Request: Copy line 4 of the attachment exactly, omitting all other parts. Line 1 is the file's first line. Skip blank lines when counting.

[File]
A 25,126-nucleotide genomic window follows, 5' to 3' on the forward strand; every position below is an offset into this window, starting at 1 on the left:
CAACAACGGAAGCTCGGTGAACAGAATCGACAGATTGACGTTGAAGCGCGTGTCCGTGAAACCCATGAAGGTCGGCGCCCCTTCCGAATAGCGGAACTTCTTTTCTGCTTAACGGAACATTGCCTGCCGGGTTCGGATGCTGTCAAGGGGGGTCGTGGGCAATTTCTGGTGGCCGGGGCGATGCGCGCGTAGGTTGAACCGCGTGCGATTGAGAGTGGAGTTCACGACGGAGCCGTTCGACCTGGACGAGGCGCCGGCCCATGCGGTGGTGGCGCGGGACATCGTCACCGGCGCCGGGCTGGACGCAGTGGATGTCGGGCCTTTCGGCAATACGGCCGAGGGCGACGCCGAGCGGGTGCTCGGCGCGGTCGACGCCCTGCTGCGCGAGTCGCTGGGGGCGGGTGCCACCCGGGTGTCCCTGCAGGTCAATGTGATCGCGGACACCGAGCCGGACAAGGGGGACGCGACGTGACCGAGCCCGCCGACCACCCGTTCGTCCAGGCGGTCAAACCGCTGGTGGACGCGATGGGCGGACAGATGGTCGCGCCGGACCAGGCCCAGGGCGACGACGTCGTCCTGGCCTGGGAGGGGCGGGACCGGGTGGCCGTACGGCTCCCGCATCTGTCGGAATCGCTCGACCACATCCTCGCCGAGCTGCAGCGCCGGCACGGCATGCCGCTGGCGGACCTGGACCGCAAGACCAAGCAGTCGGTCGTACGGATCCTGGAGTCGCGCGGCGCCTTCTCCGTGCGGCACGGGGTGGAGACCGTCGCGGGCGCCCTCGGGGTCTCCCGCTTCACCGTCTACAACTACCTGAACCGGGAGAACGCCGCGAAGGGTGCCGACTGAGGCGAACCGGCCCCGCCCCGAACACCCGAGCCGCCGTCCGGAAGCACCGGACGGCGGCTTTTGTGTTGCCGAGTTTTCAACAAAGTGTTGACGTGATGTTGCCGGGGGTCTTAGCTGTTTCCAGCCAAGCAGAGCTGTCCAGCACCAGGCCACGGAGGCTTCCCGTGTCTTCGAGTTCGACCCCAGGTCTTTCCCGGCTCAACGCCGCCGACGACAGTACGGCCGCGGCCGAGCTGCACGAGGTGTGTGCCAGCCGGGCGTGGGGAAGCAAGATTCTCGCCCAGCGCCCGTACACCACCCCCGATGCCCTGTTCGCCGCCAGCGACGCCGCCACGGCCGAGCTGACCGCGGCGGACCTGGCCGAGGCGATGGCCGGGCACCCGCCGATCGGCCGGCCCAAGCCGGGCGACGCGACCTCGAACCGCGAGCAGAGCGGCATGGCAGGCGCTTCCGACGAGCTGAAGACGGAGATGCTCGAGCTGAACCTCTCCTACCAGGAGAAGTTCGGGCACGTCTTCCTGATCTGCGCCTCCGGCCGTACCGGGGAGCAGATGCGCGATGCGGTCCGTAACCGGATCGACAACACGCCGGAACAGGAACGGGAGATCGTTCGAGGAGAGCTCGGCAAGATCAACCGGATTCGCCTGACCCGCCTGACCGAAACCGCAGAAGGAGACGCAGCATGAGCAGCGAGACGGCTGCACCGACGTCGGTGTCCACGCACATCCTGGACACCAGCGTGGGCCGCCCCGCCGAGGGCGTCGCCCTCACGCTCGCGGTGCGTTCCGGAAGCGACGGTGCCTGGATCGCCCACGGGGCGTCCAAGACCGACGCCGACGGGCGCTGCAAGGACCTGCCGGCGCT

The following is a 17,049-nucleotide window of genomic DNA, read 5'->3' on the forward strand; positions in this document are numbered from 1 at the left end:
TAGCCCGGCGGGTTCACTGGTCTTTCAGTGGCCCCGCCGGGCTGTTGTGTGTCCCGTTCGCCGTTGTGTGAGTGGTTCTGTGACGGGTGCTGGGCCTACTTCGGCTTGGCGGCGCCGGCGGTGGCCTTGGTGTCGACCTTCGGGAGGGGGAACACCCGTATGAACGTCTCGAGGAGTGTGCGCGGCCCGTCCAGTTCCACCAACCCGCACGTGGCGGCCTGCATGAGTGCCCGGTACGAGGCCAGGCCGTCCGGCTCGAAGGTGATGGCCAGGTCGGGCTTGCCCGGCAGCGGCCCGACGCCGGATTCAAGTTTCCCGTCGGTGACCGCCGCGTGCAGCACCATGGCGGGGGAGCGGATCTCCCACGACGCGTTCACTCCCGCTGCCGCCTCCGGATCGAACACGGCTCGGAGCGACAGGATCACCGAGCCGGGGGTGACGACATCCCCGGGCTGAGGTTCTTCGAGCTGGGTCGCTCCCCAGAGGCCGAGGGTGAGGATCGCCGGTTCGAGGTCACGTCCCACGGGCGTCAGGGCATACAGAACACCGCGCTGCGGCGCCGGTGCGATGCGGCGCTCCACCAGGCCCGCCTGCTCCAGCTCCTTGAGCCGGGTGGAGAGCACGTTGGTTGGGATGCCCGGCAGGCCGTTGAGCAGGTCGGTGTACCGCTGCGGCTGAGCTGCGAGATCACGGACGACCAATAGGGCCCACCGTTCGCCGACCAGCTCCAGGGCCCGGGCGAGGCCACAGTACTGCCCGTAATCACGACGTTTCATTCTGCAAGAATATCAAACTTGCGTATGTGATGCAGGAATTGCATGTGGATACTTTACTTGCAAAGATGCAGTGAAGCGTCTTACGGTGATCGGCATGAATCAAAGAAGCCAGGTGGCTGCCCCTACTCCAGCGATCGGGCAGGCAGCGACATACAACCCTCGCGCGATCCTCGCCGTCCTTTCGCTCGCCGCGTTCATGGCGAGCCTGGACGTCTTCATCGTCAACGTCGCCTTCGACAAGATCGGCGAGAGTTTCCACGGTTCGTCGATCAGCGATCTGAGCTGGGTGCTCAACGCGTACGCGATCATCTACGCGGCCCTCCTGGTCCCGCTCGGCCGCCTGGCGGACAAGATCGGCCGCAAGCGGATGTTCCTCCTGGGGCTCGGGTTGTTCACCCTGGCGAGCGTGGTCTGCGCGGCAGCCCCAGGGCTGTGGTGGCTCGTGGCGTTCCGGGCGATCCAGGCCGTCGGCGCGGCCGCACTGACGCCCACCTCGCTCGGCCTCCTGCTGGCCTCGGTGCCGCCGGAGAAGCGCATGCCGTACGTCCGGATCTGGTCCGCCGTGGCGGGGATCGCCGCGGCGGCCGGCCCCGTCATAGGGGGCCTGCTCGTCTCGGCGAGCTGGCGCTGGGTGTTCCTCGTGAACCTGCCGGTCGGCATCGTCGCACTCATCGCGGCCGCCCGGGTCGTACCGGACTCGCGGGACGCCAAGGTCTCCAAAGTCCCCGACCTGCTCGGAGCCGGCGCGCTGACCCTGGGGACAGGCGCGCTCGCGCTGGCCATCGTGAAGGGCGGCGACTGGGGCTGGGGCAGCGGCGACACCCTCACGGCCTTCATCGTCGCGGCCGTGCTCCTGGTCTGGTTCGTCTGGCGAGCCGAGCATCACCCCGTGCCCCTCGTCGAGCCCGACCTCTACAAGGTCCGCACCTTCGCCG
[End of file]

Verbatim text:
TAGCCCGGCGGGTTCACTGGTCTTTCAGTGGCCCCGCCGGGCTGTTGTGTGTCCCGTTCGCCGTTGTGTGAGTGGTTCTGTGACGGGTGCTGGGCCTACTTCGGCTTGGCGGCGCCGGCGGTGGCCTTGGTGTCGACCTTCGGGAGGGGGAACACCCGTATGAACGTCTCGAGGAGTGTGCGCGGCCCGTCCAGTTCCACCAACCCGCACGTGGCGGCCTGCATGAGTGCCCGGTACGAGGCCAGGCCGTCCGGCTCGAAGGTGATGGCCAGGTCGGGCTTGCCCGGCAGCGGCCCGACGCCGGATTCAAGTTTCCCGTCGGTGACCGCCGCGTGCAGCACCATGGCGGGGGAGCGGATCTCCCACGACGCGTTCACTCCCGCTGCCGCCTCCGGATCGAACACGGCTCGGAGCGACAGGATCACCGAGCCGGGGGTGACGACATCCCCGGGCTGAGGTTCTTCGAGCTGGGTCGCTCCCCAGAGGCCGAGGGTGAGGATCGCCGGTTCGAGGTCACGTCCCACGGGCGTCAGGGCATACAGAACACCGCGCTGCGGCGCCGGTGCGATGCGGCGCTCCACCAGGCCCGCCTGCTCCAGCTCCTTGAGCCGGGTGGAGAGCACGTTGGTTGGGATGCCCGGCAGGCCGTTGAGCAGGTCGGTGTACCGCTGCGGCTGAGCTGCGAGATCACGGACGACCAATAGGGCCCACCGTTCGCCGACCAGCTCCAGGGCCCGGGCGAGGCCACAGTACTGCCCGTAATCACGACGTTTCATTCTGCAAGAATATCAAACTTGCGTATGTGATGCAGGAATTGCATGTGGATACTTTACTTGCAAAGATGCAGTGAAGCGTCTTACGGTGATCGGCATGAATCAAAGAAGCCAGGTGGCTGCCCCTACTCCAGCGATCGGGCAGGCAGCGACATACAACCCTCGCGCGATCCTCGCCGTCCTTTCGCTCGCCGCGTTCATGGCGAGCCTGGACGTCTTCATCGTCAACGTCGCCTTCGACAAGATCGGCGAGAGTTTCCACGGTTCGTCGATCAGCGATCTGAGCTGGGTGCTCAACGCGTACGCGATCATCTACGCGGCCCTCCTGGTCCCGCTCGGCCGCCTGGCGGACAAGATCGGCCGCAAGCGGATGTTCCTCCTGGGGCTCGGGTTGTTCACCCTGGCGAGCGTGGTCTGCGCGGCAGCCCCAGGGCTGTGGTGGCTCGTGGCGTTCCGGGCGATCCAGGCCGTCGGCGCGGCCGCACTGACGCCCACCTCGCTCGGCCTCCTGCTGGCCTCGGTGCCGCCGGAGAAGCGCATGCCGTACGTCCGGATCTGGTCCGCCGTGGCGGGGATCGCCGCGGCGGCCGGCCCCGTCATAGGGGGCCTGCTCGTCTCGGCGAGCTGGCGCTGGGTGTTCCTCGTGAACCTGCCGGTCGGCATCGTCGCACTCATCGCGGCCGCCCGGGTCGTACCGGACTCGCGGGACGCCAAGGTCTCCAAAGTCCCCGACCTGCTCGGAGCCGGCGCGCTGACCCTGGGGACAGGCGCGCTCGCGCTGGCCATCGTGAAGGGCGGCGACTGGGGCTGGGGCAGCGGCGACACCCTCACGGCCTTCATCGTCGCGGCCGTGCTCCTGGTCTGGTTCGTCTGGCGAGCCGAGCATCACCCCGTGCCCCTCGTCGAGCCCGACCTCTACAAGGTCCGCACCTTCGCCG